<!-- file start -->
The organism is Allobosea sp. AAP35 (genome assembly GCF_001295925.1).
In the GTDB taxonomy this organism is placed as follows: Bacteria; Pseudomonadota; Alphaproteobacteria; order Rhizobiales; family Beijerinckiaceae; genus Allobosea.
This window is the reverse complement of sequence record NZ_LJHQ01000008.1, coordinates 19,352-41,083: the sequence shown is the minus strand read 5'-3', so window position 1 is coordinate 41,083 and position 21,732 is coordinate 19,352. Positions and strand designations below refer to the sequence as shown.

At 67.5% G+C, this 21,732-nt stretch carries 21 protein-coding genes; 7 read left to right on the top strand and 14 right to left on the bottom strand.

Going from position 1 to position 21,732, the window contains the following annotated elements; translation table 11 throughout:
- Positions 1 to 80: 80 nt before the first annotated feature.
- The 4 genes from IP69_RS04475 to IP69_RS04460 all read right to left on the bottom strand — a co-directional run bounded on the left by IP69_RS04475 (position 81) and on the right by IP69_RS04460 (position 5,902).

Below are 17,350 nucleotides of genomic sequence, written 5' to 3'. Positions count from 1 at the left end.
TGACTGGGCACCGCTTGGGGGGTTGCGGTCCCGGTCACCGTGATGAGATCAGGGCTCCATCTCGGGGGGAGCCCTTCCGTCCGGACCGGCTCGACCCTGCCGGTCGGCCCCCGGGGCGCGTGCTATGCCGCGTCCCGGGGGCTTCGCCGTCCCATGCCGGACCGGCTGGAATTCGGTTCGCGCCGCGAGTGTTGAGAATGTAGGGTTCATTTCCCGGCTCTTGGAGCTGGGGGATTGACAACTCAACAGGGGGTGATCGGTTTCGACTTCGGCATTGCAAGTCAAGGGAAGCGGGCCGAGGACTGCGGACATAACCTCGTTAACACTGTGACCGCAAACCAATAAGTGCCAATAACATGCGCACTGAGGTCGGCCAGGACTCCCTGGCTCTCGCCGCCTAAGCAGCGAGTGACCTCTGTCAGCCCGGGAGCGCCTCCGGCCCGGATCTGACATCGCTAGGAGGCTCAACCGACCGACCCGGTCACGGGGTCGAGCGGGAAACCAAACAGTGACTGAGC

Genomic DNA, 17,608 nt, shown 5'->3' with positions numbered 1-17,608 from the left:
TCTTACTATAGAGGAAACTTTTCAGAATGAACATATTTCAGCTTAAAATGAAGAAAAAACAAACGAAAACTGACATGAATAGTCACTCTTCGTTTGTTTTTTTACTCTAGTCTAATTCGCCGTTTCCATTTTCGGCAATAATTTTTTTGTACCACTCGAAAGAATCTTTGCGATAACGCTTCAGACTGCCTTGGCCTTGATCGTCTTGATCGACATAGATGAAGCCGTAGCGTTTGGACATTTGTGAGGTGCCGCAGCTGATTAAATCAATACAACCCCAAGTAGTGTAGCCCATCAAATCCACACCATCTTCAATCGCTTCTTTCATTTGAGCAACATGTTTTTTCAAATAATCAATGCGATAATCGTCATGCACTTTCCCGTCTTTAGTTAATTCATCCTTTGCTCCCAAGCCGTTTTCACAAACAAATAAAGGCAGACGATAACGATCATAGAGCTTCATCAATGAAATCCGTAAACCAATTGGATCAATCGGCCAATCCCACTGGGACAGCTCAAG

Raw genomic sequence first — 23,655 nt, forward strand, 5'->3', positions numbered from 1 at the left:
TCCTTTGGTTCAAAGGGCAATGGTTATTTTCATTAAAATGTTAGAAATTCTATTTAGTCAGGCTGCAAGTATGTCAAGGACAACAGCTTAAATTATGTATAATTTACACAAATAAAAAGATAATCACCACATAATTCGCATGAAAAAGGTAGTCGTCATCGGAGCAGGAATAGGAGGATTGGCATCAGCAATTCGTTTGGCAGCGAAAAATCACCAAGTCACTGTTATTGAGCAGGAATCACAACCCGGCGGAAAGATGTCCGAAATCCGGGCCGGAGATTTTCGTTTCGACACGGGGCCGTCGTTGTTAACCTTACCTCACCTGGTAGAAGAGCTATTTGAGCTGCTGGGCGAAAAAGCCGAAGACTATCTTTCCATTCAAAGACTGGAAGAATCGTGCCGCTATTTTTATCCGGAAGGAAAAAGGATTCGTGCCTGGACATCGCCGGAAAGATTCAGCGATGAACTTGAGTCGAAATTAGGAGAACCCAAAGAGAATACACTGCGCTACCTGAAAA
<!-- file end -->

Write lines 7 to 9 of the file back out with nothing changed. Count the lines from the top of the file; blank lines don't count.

- The 4 genes from IP69_RS04475 to IP69_RS04460 all read right to left on the bottom strand — a co-directional run bounded on the left by IP69_RS04475 (position 81) and on the right by IP69_RS04460 (position 5,902).

Below are 17,350 nucleotides of genomic sequence, written 5' to 3'. Positions count from 1 at the left end.
TGACTGGGCACCGCTTGGGGGGTTGCGGTCCCGGTCACCGTGATGAGATCAGGGCTCCATCTCGGGGGGAGCCCTTCCGTCCGGACCGGCTCGACCCTGCCGGTCGGCCCCCGGGGCGCGTGCTATGCCGCGTCCCGGGGGCTTCGCCGTCCCATGCCGGACCGGCTGGAATTCGGTTCGCGCCGCGAGTGTTGAGAATGTAGGGTTCATTTCCCGGCTCTTGGAGCTGGGGGATTGACAACTCAACAGGGGGTGATCGGTTTCGACTTCGGCATTGCAAGTCAAGGGAAGCGGGCCGAGGACTGCGGACATAACCTCGTTAACACTGTGACCGCAAACCAATAAGTGCCAATAACATGCGCACTGAGGTCGGCCAGGACTCCCTGGCTCTCGCCGCCTAAGCAGCGAGTGACCTCTGTCAGCCCGGGAGCGCCTCCGGCCCGGATCTGACATCGCTAGGAGGCTCAACCGACCGACCCGGTCACGGGGTCGAGCGGGAAACCAAACAGTGACTGAGC